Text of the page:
I recently read Until Proven Innocent, Stuart Taylor’s and KC Johnson’s riveting and damning account of the Duke lacrosse case, but haven’t found time to give the book the treatment it deserves. I am pleased to see that the always-incisive Abigail Thernstrom has an excellent review of the book in today’s Wall Street Journal. An excerpt:
There was plenty of wrongdoing, of course, but it had very little to do with Duke’s lacrosse players. It was perpetrated instead by a rogue district attorney determined to win re-election in a racially divided, town-gown city; ideologically driven reporters and their pseudo-expert sources; censorious faculty members driven by the imperatives of political correctness; a craven university president; and black community leaders seemingly ready to believe any charge of black victimization.
The list of knaves in this scandal is long indeed. District Attorney Mike Nifong’s misconduct is beyond belief and in many respects ought to be (if it isn’t already) criminal. If Crystal Mangum, the false complainant, was mentally competent—and that’s a big if—she also of course should bear primary blame. Other scoundrels in the authoritative Taylor/Johnson chronicle range from Durham police sergeant Mark Gottlieb to Tara Levicy, a feminist ideologue who doubled as a sexual assault nurse examiner, to media figures like (surprise!) the New York Times and CNN’s Nancy Grace, to Duke president Richard Brodhead and Duke’s faculty Group of 88. (This is only a partial list.)
Fortunately, there are some heroes as well. They include the many members of the criminal-defense team, Duke law professor James E. Coleman, Jr., taxi driver (and Sudanese immigrant) Moezeldin Elmostafa, the members of the Duke lacrosse team who displayed remarkable grace and courage, and, although Taylor and Johnson don’t call attention to it, Taylor and Johnson themselves. (I’m sure that I’m neglecting others who also deserve mention.)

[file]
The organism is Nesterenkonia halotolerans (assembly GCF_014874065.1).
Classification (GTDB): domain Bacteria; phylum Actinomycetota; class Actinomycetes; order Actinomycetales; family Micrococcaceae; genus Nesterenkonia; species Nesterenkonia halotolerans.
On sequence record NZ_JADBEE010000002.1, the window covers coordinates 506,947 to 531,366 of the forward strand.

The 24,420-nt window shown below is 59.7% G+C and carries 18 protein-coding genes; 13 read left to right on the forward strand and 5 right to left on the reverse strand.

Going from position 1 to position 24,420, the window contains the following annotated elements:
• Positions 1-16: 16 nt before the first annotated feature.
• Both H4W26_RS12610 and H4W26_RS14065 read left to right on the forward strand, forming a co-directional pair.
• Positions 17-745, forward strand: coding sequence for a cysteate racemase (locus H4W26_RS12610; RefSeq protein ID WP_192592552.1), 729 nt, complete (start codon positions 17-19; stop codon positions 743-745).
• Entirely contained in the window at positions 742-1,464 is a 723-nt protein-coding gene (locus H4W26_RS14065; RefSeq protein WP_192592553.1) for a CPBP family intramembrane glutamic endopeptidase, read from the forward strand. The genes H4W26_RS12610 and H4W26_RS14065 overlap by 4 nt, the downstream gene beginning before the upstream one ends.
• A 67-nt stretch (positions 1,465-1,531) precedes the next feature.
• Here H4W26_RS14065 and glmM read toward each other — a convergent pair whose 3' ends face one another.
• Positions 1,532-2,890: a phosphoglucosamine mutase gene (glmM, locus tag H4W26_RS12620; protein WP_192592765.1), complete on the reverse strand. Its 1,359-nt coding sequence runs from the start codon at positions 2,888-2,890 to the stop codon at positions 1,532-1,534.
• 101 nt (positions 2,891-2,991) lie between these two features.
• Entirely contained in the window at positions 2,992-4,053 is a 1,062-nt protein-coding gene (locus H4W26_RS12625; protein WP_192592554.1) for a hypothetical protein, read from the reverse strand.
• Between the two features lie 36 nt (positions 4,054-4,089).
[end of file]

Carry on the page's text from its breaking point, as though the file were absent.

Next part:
It might be tempting to regard the Duke fiasco as just another demonstration of the remarkable folly of leftist institutions. But Taylor and Johnson also draw important lessons for law-and-order conservatives. Beyond documenting what “may well be the most egregious abuse of prosecutorial power ever to unfold in plain view,” they call attention to less visible cases of prosecutorial abuse against more powerless defendants, and they propose reforms designed to minimize the prospects that anyone will suffer from such abuse. Some of these reforms—for example, requiring more reliable eyewitness-identification procedures and tape-recording of interrogations—seem simple. Others, such as making the grand jury a real check on prosecutors, may be more complicated. But it’s well past time for legislators to give serious attention to such reforms.